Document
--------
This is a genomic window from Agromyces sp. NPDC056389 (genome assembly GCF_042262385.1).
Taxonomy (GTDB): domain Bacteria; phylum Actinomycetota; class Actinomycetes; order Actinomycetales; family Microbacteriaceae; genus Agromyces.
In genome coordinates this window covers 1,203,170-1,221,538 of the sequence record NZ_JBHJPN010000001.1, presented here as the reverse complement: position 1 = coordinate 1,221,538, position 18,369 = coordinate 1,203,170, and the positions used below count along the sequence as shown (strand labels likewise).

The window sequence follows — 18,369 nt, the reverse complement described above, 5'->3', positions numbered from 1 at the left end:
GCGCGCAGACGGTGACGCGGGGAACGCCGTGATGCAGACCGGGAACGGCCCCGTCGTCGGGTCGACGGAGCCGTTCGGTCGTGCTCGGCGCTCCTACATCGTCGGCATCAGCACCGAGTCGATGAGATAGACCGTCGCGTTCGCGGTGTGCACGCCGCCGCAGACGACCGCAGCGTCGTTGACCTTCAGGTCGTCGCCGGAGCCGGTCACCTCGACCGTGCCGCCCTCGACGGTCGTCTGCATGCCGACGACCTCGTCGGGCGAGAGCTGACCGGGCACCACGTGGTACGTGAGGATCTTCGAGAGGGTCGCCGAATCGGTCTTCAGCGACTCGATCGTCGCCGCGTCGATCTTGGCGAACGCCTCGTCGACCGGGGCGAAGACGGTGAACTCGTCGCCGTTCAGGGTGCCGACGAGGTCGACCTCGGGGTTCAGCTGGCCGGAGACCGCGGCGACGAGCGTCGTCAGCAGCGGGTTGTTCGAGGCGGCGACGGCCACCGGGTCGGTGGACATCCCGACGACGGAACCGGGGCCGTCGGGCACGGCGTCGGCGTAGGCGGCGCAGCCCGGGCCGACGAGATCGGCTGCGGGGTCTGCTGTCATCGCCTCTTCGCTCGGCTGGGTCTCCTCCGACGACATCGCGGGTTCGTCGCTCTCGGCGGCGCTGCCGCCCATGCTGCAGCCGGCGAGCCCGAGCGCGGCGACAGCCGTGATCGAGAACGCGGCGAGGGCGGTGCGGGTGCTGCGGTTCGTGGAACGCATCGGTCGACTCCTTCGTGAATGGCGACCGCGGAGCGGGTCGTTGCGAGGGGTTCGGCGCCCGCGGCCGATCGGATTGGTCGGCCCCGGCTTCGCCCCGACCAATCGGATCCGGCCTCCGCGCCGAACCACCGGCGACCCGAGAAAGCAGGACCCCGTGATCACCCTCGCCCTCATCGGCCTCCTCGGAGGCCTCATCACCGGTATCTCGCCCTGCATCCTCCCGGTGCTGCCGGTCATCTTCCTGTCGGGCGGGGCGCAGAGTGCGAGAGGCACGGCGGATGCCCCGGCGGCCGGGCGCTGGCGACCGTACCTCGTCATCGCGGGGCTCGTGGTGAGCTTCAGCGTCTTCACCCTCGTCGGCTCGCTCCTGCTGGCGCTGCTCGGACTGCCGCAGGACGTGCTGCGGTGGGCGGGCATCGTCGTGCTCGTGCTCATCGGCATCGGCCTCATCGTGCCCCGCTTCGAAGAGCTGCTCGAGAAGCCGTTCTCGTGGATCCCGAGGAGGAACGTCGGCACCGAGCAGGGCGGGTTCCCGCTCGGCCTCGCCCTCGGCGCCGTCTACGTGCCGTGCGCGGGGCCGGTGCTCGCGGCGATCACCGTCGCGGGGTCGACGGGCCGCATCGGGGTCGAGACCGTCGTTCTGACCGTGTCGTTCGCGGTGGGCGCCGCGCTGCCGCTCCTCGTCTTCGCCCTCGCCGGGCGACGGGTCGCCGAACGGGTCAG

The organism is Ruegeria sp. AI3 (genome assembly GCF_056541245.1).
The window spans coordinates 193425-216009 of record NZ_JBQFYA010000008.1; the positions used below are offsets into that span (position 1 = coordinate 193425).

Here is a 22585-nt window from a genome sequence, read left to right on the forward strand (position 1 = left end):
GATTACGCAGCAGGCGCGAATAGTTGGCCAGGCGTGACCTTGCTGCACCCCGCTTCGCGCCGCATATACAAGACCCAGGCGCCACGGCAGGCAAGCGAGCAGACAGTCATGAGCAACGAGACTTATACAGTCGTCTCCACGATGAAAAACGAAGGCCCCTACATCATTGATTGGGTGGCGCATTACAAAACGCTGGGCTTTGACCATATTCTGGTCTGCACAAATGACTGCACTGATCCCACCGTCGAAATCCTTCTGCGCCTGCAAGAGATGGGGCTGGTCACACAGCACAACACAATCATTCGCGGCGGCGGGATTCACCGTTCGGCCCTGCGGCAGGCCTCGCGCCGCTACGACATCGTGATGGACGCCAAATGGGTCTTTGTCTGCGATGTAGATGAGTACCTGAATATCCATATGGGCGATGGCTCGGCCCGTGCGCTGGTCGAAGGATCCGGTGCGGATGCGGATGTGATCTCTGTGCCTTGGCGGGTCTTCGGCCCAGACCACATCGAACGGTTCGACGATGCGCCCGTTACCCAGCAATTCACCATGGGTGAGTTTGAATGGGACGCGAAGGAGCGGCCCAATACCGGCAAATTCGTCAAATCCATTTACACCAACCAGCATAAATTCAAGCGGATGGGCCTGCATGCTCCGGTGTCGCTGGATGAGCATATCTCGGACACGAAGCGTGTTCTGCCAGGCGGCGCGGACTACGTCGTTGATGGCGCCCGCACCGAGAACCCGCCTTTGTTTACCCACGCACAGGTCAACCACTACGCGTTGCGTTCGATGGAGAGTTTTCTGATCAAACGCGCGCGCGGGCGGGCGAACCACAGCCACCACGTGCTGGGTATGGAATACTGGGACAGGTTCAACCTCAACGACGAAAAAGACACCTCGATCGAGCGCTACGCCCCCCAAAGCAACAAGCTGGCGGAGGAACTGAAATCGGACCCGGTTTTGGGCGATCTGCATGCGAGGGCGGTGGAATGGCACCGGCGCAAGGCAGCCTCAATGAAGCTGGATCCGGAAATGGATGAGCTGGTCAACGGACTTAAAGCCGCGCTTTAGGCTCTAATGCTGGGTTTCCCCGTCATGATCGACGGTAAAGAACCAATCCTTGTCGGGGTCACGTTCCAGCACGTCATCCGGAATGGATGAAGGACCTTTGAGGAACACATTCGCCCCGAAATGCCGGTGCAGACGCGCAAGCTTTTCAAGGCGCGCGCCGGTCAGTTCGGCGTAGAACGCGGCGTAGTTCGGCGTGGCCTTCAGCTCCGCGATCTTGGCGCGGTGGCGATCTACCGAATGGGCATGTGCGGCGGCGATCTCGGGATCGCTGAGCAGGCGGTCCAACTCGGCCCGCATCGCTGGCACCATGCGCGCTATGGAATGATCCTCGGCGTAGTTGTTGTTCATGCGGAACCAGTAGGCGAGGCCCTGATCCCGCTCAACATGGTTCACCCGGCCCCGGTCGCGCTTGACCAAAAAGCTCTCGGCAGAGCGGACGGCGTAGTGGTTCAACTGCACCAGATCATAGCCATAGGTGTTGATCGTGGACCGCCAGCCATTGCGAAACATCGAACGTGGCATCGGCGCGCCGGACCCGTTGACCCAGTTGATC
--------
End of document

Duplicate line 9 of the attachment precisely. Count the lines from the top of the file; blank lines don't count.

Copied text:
GATTACGCAGCAGGCGCGAATAGTTGGCCAGGCGTGACCTTGCTGCACCCCGCTTCGCGCCGCATATACAAGACCCAGGCGCCACGGCAGGCAAGCGAGCAGACAGTCATGAGCAACGAGACTTATACAGTCGTCTCCACGATGAAAAACGAAGGCCCCTACATCATTGATTGGGTGGCGCATTACAAAACGCTGGGCTTTGACCATATTCTGGTCTGCACAAATGACTGCACTGATCCCACCGTCGAAATCCTTCTGCGCCTGCAAGAGATGGGGCTGGTCACACAGCACAACACAATCATTCGCGGCGGCGGGATTCACCGTTCGGCCCTGCGGCAGGCCTCGCGCCGCTACGACATCGTGATGGACGCCAAATGGGTCTTTGTCTGCGATGTAGATGAGTACCTGAATATCCATATGGGCGATGGCTCGGCCCGTGCGCTGGTCGAAGGATCCGGTGCGGATGCGGATGTGATCTCTGTGCCTTGGCGGGTCTTCGGCCCAGACCACATCGAACGGTTCGACGATGCGCCCGTTACCCAGCAATTCACCATGGGTGAGTTTGAATGGGACGCGAAGGAGCGGCCCAATACCGGCAAATTCGTCAAATCCATTTACACCAACCAGCATAAATTCAAGCGGATGGGCCTGCATGCTCCGGTGTCGCTGGATGAGCATATCTCGGACACGAAGCGTGTTCTGCCAGGCGGCGCGGACTACGTCGTTGATGGCGCCCGCACCGAGAACCCGCCTTTGTTTACCCACGCACAGGTCAACCACTACGCGTTGCGTTCGATGGAGAGTTTTCTGATCAAACGCGCGCGCGGGCGGGCGAACCACAGCCACCACGTGCTGGGTATGGAATACTGGGACAGGTTCAACCTCAACGACGAAAAAGACACCTCGATCGAGCGCTACGCCCCCCAAAGCAACAAGCTGGCGGAGGAACTGAAATCGGACCCGGTTTTGGGCGATCTGCATGCGAGGGCGGTGGAATGGCACCGGCGCAAGGCAGCCTCAATGAAGCTGGATCCGGAAATGGATGAGCTGGTCAACGGACTTAAAGCCGCGCTTTAGGCTCTAATGCTGGGTTTCCCCGTCATGATCGACGGTAAAGAACCAATCCTTGTCGGGGTCACGTTCCAGCACGTCATCCGGAATGGATGAAGGACCTTTGAGGAACACATTCGCCCCGAAATGCCGGTGCAGACGCGCAAGCTTTTCAAGGCGCGCGCCGGTCAGTTCGGCGTAGAACGCGGCGTAGTTCGGCGTGGCCTTCAGCTCCGCGATCTTGGCGCGGTGGCGATCTACCGAATGGGCATGTGCGGCGGCGATCTCGGGATCGCTGAGCAGGCGGTCCAACTCGGCCCGCATCGCTGGCACCATGCGCGCTATGGAATGATCCTCGGCGTAGTTGTTGTTCATGCGGAACCAGTAGGCGAGGCCCTGATCCCGCTCAACATGGTTCACCCGGCCCCGGTCGCGCTTGACCAAAAAGCTCTCGGCAGAGCGGACGGCGTAGTGGTTCAACTGCACCAGATCATAGCCATAGGTGTTGATCGTGGACCGCCAGCCATTGCGAAACATCGAACGTGGCATCGGCGCGCCGGACCCGTTGACCCAGTTGATC